The chief investment officer, chief operating officer and chief risk officer of Korea’s $90 billion sovereign wealth fund are all stepping down, as the new chief executive moves to overhaul its structure and management style.
Eun Sung-Soo took office as chairman and CEO last month, replacing ‘Hank’ Ahn Hong-chul, who left Korea Investment Corporation (KIC) in November, a year before his contract had been due to finish. The fund had violated internal guidelines on his watch, as reported.
Choo Heung-sik had been named CIO in March 2014, having previously served as director general and head of reserve management group at Bank of Korea. the country’s central bank. Kim Young was re-appointed as COO last year, having first assumed the role in September 2011. Hong Taegki had become CRO in April 2012 and was re-appointed in April 2015.
All three were all either recruited and/or re-appointed by Ahn and will retain their posts until their successors have been decided on.
Eun has been quoted as saying KIC would implement high-level internal reform to improve its performance. He has also said the fund would not seek to raise its alternative investment allocation to 25% by 2020, as had been Ahn’s plan, but would cut the target to 20%, due to concerns about the fund’s level of risk.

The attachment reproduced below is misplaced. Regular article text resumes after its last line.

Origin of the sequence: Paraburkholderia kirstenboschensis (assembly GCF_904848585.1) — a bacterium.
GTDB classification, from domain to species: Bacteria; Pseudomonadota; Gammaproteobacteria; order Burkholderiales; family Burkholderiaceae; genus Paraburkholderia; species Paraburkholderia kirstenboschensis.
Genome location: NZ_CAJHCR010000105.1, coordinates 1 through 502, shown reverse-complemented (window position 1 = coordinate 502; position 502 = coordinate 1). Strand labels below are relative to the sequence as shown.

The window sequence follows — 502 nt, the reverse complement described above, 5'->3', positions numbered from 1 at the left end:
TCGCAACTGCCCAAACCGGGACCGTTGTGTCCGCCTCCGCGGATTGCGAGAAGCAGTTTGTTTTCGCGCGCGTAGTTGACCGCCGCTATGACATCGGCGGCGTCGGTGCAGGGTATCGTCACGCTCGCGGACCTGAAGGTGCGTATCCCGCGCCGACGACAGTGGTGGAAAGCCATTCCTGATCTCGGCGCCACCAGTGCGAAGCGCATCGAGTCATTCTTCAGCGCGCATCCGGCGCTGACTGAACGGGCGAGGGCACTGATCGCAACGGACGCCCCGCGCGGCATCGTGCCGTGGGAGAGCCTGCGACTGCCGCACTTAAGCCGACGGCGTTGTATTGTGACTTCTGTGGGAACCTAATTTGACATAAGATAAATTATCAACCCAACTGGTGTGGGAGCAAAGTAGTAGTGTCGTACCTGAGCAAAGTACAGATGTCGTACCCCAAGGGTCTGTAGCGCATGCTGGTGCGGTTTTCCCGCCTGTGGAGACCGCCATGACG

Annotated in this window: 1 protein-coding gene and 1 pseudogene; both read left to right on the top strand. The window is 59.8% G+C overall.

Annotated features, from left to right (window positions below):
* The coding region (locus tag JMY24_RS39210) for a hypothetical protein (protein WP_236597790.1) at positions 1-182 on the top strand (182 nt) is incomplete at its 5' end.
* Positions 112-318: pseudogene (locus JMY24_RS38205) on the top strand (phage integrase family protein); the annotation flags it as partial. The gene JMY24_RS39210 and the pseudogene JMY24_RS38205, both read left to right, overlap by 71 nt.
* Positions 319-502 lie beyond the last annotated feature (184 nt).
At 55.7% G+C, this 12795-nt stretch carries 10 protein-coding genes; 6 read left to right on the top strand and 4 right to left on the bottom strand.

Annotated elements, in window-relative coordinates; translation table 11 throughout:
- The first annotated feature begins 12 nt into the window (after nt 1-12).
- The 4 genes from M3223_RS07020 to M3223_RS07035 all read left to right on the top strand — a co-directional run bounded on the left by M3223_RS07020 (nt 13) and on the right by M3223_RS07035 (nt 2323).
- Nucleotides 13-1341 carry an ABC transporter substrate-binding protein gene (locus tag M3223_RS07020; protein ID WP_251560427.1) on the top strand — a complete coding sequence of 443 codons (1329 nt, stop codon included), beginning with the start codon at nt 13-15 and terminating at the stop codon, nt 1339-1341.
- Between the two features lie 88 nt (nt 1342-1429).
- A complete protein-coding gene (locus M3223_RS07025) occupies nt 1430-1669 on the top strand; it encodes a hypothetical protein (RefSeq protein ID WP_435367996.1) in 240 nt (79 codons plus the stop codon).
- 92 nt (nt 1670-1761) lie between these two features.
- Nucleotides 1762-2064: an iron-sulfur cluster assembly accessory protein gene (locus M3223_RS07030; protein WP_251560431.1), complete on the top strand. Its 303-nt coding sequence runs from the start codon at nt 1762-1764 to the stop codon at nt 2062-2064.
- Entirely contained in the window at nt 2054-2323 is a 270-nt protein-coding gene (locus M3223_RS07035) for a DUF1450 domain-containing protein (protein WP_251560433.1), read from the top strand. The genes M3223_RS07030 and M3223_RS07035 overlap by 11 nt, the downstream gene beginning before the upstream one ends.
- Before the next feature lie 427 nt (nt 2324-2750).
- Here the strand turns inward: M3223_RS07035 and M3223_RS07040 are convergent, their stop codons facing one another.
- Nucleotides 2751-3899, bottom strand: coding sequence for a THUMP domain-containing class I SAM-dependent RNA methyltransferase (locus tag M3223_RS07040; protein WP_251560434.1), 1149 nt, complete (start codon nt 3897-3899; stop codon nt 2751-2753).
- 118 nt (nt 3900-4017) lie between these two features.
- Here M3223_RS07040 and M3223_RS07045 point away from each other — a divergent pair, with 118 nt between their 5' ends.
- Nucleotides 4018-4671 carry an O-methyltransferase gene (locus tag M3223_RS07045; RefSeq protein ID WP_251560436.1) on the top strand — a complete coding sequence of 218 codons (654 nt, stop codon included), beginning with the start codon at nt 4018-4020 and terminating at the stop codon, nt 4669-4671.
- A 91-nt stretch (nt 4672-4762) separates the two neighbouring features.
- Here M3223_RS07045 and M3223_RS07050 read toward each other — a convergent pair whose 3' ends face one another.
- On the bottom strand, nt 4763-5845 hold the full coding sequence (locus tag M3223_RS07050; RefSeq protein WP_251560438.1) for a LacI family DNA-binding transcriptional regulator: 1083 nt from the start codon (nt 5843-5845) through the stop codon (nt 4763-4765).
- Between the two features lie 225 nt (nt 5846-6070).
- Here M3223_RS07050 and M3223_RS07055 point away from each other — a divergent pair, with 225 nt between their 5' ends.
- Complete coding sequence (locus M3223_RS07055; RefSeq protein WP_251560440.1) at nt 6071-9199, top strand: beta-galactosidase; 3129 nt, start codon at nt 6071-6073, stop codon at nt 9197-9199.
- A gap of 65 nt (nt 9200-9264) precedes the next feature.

KIC will launch a public recruitment process for the CIO and CRO posts immediately, which is typically how it has filled those roles in the past. The COO has tended to be appointed via internal promotion. It is likely to take at least three months before the positions are filled given past experience, say industry observers.
A local industry source told AsianInvestor that this sudden move had been coming since Eun's inauguration last month. He said he expected KIC's future investments would be “more prudent but targeting better performance”.
Korea’s National Pension Service has also undergone a recent senior management reshuffle, with the $430 billion state retirement fund naming a new CEO and CIO after their predecessors left following a spat.
AsianInvestor argued last month that Korean state institutions should focus more on how senior incumbents perform than sticking rigidly to terms limits.